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Forests 2016, 7(5), 103; doi:10.3390/f7050103

Regional Instability in the Abundance of Open Stands in the Boreal Forest of Eastern Canada

1
Centre d’étude de la forêt, Faculté de foresterie, de géographie et de géomatique, Université Laval, 2405 rue de la terrasse, Québec, QC G1V 0A6, Canada
2
Natural Ressources Canada, Canadian Forest Service, Laurentian Forestry Centre, 1055 du PEPS, P.O. Box 10380, Stn. Sainte-Foy, Québec, QC G1V 4C7, Canada
These authors contributed equally to this work.
*
Author to whom correspondence should be addressed.
Academic Editor: Timothy A. Martin
Received: 15 March 2016 / Revised: 2 May 2016 / Accepted: 5 May 2016 / Published: 12 May 2016
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Abstract

Fires are a key disturbance of boreal forests. In fact, they are the main source of renewal and evolution for forest stands. The variability of fire through space and time results in a diversified forest mosaic, altering their species composition, structure and productivity. A resilient forest is assumed to be in a state of dynamic equilibrium with the fire regime, so that the composition, age structure and succession stages of forests should be consistent with the fire regime. Dense spruce-moss stands tend, however, to diminish in favour of more open stands similar to spruce-lichen stands when subjected to more frequent and recurring disturbances. This study therefore focused on the effects of spatial and temporal variations in burn rates on the proportion of open stands over a large geographic area (175,000 km2) covered by black spruce (Picea mariana (Mill.) Britton, Sterns, Poggenb.). The study area was divided into 10 different zones according to burn rates, as measured using fire-related data collected between 1940 and 2006. To test if the abundance of open stands was unstable over time and not in equilibrium with the current fire regime, forest succession was simulated using a landscape dynamics model that showed that the abundance of open stands should increase progressively over time in zones where the average burn rate is high. The proportion of open stands generated during a specific historical period is correlated with the burn rate observed during the same period. Rising annual burn rates over the past two decades have thereby resulted in an immediate increase in the proportion of open stands. There is therefore a difference between the current proportion of open stands and the one expected if vegetation was in equilibrium with the disturbance regime, reflecting an instability that may significantly impact the way forest resources are managed. It is apparent from this study that forestry planning should consider the risks associated with the temporal variability of fire regimes on the forest ecosystem, as the resulting changes can have a significant impact on biodiversity and allowable cut estimates. View Full-Text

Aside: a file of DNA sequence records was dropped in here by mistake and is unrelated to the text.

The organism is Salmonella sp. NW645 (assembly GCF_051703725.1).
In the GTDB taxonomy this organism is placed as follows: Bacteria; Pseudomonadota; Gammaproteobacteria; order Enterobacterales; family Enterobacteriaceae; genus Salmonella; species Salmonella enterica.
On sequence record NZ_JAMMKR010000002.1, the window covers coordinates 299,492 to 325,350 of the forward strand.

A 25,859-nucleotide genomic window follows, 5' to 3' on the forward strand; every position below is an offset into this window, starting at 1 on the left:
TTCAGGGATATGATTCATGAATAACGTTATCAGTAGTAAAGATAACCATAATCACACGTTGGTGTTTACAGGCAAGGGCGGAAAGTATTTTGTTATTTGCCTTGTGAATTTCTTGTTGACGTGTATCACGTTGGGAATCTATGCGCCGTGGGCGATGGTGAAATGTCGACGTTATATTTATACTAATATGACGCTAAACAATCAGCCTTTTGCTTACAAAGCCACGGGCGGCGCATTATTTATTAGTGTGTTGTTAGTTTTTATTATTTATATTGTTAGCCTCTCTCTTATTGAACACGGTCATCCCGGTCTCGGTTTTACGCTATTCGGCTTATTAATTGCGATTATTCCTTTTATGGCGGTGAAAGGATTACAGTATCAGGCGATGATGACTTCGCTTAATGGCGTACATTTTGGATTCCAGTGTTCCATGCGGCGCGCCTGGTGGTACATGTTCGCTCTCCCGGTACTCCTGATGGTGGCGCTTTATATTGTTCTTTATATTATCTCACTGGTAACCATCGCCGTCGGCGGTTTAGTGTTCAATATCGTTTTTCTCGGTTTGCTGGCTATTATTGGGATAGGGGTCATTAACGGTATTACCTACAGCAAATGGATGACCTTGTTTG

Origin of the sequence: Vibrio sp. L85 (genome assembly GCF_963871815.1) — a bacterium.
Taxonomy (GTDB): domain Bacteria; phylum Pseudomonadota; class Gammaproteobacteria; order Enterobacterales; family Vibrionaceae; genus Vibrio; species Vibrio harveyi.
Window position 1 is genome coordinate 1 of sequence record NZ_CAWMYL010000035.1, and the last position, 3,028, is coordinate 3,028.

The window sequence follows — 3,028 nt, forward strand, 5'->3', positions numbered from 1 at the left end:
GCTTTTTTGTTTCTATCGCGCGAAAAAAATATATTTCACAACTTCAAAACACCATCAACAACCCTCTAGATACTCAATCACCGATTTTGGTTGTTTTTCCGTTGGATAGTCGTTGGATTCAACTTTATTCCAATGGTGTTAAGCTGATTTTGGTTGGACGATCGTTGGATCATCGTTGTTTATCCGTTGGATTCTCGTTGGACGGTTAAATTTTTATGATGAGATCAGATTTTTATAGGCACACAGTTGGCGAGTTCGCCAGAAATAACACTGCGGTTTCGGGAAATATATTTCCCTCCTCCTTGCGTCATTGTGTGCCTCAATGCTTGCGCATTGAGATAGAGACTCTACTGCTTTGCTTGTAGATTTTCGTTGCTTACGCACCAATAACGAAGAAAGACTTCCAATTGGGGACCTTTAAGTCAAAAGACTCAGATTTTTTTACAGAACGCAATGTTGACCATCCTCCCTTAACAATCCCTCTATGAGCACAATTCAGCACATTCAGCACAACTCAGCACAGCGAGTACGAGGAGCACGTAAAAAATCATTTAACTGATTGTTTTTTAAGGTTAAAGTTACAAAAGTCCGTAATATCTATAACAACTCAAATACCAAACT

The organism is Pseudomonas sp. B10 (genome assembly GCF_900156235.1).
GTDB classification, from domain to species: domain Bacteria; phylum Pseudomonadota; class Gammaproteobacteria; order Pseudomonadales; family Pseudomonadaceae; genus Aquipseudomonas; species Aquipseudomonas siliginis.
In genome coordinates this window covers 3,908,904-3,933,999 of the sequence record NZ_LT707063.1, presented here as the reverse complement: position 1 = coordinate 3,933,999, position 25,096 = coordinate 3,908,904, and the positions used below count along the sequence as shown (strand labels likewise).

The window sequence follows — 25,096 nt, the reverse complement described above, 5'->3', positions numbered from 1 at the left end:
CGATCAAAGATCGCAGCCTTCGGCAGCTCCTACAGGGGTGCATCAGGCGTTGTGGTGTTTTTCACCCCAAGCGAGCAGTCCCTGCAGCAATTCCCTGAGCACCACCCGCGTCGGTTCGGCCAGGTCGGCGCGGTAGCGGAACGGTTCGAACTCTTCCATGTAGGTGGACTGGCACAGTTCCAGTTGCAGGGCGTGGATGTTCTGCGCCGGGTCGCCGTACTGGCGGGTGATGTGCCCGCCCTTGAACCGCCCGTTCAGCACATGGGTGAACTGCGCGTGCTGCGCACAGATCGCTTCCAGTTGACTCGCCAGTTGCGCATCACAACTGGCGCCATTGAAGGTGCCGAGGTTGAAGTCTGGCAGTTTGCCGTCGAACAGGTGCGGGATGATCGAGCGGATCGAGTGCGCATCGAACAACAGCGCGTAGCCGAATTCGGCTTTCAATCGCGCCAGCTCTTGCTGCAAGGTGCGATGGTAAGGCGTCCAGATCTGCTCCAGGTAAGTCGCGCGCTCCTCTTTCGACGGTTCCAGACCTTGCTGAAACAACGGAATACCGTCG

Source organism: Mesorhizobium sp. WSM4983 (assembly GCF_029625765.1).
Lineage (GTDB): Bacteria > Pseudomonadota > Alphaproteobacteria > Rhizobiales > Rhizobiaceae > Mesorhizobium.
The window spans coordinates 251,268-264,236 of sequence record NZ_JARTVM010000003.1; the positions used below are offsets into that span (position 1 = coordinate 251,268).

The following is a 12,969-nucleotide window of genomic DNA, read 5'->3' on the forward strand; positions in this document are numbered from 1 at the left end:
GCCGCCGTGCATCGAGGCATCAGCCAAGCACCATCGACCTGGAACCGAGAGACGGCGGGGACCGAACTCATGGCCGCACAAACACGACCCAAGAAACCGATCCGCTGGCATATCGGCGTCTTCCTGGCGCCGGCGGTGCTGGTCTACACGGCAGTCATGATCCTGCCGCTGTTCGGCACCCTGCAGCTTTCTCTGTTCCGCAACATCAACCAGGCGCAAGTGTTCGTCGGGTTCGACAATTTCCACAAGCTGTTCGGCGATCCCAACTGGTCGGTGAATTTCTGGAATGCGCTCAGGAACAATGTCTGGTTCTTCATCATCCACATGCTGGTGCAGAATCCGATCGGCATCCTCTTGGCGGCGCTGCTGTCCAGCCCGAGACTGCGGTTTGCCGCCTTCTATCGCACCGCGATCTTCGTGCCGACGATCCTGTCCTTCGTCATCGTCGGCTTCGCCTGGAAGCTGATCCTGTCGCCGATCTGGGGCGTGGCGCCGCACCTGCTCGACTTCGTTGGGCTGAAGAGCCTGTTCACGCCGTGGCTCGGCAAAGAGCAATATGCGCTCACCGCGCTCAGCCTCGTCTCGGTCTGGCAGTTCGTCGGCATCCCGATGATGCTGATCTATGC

Keywords: boreal forest; fire; succession; black spruce; resilience; vulnerability; landscape boreal forest; fire; succession; black spruce; resilience; vulnerability; landscape
This is an open access article distributed under the Creative Commons Attribution License which permits unrestricted use, distribution, and reproduction in any medium, provided the original work is properly cited. (CC BY 4.0).

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MDPI and ACS Style

Rapanoela, R.; Raulier, F.; Gauthier, S. Regional Instability in the Abundance of Open Stands in the Boreal Forest of Eastern Canada. Forests 2016, 7, 103.

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